November 2007

By Graham Jones
CyclingRevealed Historian










The World's: Back to Back

Gianni Bugno (WC 1991 & 1992), Italy

Gianni Bugno
Bugno's WCRR in 1992

In 1992 Gianni Bugno was the poster boy of his adoring tifosi the length and breadth of Italy . But controversy came when the Italian press vilified him for refusing to ride that year's Giro. It was unthinkable that the reigning (Italian) World Champion and UCI #1 ranked rider not ride his own country's Grand Tour.

Gone were the days of Rik I and Rik II when the champions literally rode anything and everything all season long. The headstrong Bugno stated, “A champion should be allowed to follow his own program without criticism.” In his opinion “The Tour de France is the biggest there is, the most beautiful, the most important.” That was his goal.

In the manner of the modern rider, Bugno wanted to focus his 1992 season around the Tour and so to escape the Italian media pressure he traveled to the USA to ride the Tour Du Pont. With about 1,000 miles of racing, and including very high quality riders like Greg LeMond, Bugno said that he and his team had arrived to do some serious racing.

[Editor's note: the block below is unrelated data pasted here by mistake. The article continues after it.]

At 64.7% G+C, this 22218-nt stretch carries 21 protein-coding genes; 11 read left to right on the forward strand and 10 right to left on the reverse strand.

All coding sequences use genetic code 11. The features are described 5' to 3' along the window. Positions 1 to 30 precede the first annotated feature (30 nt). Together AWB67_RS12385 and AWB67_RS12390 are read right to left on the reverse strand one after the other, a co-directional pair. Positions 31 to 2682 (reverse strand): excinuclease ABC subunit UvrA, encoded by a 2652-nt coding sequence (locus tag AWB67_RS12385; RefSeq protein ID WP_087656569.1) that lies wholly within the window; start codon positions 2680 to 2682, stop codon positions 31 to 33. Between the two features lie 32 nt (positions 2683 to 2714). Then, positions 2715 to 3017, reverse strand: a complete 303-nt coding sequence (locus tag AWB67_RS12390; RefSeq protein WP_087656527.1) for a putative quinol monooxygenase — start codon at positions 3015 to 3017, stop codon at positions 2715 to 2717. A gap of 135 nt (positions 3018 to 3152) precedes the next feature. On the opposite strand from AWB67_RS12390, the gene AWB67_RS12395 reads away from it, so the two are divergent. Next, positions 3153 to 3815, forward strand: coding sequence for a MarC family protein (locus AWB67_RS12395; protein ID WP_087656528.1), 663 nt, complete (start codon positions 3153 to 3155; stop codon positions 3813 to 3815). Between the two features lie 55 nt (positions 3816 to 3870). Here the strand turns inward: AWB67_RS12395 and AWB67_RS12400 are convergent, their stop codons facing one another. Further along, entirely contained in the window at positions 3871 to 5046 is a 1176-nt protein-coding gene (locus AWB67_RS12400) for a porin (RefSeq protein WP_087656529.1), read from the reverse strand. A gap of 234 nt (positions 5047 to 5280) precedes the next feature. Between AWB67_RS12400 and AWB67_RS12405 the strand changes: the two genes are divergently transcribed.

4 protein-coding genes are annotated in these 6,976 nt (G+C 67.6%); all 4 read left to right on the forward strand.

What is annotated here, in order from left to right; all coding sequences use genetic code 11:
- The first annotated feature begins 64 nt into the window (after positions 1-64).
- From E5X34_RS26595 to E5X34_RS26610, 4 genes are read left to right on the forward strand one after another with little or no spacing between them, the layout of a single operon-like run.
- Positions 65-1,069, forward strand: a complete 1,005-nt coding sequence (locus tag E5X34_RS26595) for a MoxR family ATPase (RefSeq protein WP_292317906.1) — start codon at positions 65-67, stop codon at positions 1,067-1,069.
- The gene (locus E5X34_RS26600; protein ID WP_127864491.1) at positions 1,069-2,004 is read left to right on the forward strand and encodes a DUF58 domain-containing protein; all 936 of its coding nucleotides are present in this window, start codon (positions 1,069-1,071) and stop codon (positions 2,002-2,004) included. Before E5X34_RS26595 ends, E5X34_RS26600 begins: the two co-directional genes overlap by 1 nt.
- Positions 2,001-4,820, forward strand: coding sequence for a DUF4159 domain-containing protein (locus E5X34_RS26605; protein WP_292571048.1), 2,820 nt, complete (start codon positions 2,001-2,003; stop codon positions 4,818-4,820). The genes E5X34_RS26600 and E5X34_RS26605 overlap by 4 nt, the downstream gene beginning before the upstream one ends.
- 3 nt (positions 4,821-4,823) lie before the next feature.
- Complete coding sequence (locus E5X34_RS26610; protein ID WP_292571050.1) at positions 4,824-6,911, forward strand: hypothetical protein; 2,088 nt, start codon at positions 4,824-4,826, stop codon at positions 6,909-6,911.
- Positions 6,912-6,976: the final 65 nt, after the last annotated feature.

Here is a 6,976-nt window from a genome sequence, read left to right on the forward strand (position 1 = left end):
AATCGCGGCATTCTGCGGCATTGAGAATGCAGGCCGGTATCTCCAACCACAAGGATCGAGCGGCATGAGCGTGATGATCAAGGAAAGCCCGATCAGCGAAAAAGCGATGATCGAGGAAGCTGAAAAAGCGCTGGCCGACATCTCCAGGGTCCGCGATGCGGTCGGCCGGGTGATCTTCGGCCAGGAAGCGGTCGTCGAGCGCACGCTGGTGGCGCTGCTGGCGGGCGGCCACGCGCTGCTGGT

Although his preparation had been meticulous and he had some respite from the Italian media while in the US , it was not enough. In his debut Tour in 1990 Bugno had been third on GC. That same year he had won the Giro by taking the race lead on stage 1 and then never relinquishing. However the Tour was another animal and, as he had experienced in the 1991 version, he was at the mercy of Miguel Indurain. Bugno was second in ‘91 and third in ‘92. Being the champion that he is Bugno once said, “It's always better to win. Second, it's not much.”

Bugno's list of major achievements may not be as long as those of the two Riks but the Tour of Flanders (1994, pictured) is there along with the Milan-SanRemo (1990), Clásica de San Sebastián (1991) and two Italian Road Championships ('91 and '95). From single day races to the Grand Tours Gianni Bugno demonstrated the qualities of a Grand Champion who could win mostly where and when he wanted, no matter the terrain or weather conditions .



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